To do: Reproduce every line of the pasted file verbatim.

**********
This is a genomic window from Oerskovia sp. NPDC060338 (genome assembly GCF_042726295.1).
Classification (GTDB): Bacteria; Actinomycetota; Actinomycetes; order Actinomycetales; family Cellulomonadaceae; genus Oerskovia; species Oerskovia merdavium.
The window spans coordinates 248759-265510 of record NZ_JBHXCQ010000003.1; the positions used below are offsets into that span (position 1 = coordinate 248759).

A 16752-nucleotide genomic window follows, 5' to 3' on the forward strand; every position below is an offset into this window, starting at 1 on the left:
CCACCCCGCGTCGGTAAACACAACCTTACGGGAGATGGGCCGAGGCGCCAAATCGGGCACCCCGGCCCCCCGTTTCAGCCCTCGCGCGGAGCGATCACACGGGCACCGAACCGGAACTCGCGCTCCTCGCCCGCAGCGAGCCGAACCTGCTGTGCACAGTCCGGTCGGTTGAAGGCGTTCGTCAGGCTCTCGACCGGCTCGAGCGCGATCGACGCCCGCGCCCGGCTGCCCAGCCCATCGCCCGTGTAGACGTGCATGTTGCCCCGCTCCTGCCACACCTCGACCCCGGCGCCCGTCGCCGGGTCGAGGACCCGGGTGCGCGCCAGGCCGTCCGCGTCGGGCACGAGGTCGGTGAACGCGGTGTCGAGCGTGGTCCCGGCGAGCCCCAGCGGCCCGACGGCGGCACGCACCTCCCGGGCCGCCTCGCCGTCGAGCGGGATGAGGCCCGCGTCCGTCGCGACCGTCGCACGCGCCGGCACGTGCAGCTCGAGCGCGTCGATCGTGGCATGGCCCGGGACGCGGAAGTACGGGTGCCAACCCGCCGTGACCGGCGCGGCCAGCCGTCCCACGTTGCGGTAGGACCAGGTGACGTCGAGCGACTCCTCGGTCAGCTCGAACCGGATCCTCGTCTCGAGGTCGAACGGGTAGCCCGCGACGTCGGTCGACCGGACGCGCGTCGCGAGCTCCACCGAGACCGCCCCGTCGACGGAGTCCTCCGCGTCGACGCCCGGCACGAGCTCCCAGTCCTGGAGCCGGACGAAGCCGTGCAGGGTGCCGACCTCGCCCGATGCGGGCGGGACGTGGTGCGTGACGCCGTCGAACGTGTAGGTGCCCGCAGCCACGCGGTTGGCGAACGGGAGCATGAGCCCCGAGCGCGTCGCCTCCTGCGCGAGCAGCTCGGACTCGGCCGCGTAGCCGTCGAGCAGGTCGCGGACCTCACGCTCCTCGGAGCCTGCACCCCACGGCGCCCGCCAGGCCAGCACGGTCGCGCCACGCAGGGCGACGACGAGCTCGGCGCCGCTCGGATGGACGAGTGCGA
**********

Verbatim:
This is a genomic window from Oerskovia sp. NPDC060338 (genome assembly GCF_042726295.1).
Classification (GTDB): Bacteria; Actinomycetota; Actinomycetes; order Actinomycetales; family Cellulomonadaceae; genus Oerskovia; species Oerskovia merdavium.
The window spans coordinates 248759-265510 of record NZ_JBHXCQ010000003.1; the positions used below are offsets into that span (position 1 = coordinate 248759).

A 16752-nucleotide genomic window follows, 5' to 3' on the forward strand; every position below is an offset into this window, starting at 1 on the left:
CCACCCCGCGTCGGTAAACACAACCTTACGGGAGATGGGCCGAGGCGCCAAATCGGGCACCCCGGCCCCCCGTTTCAGCCCTCGCGCGGAGCGATCACACGGGCACCGAACCGGAACTCGCGCTCCTCGCCCGCAGCGAGCCGAACCTGCTGTGCACAGTCCGGTCGGTTGAAGGCGTTCGTCAGGCTCTCGACCGGCTCGAGCGCGATCGACGCCCGCGCCCGGCTGCCCAGCCCATCGCCCGTGTAGACGTGCATGTTGCCCCGCTCCTGCCACACCTCGACCCCGGCGCCCGTCGCCGGGTCGAGGACCCGGGTGCGCGCCAGGCCGTCCGCGTCGGGCACGAGGTCGGTGAACGCGGTGTCGAGCGTGGTCCCGGCGAGCCCCAGCGGCCCGACGGCGGCACGCACCTCCCGGGCCGCCTCGCCGTCGAGCGGGATGAGGCCCGCGTCCGTCGCGACCGTCGCACGCGCCGGCACGTGCAGCTCGAGCGCGTCGATCGTGGCATGGCCCGGGACGCGGAAGTACGGGTGCCAACCCGCCGTGACCGGCGCGGCCAGCCGTCCCACGTTGCGGTAGGACCAGGTGACGTCGAGCGACTCCTCGGTCAGCTCGAACCGGATCCTCGTCTCGAGGTCGAACGGGTAGCCCGCGACGTCGGTCGACCGGACGCGCGTCGCGAGCTCCACCGAGACCGCCCCGTCGACGGAGTCCTCCGCGTCGACGCCCGGCACGAGCTCCCAGTCCTGGAGCCGGACGAAGCCGTGCAGGGTGCCGACCTCGCCCGATGCGGGCGGGACGTGGTGCGTGACGCCGTCGAACGTGTAGGTGCCCGCAGCCACGCGGTTGGCGAACGGGAGCATGAGCCCCGAGCGCGTCGCCTCCTGCGCGAGCAGCTCGGACTCGGCCGCGTAGCCGTCGAGCAGGTCGCGGACCTCACGCTCCTCGGAGCCTGCACCCCACGGCGCCCGCCAGGCCAGCACGGTCGCGCCACGCAGGGCGACGACGAGCTCGGCGCCGCTCGGATGGACGAGTGCGA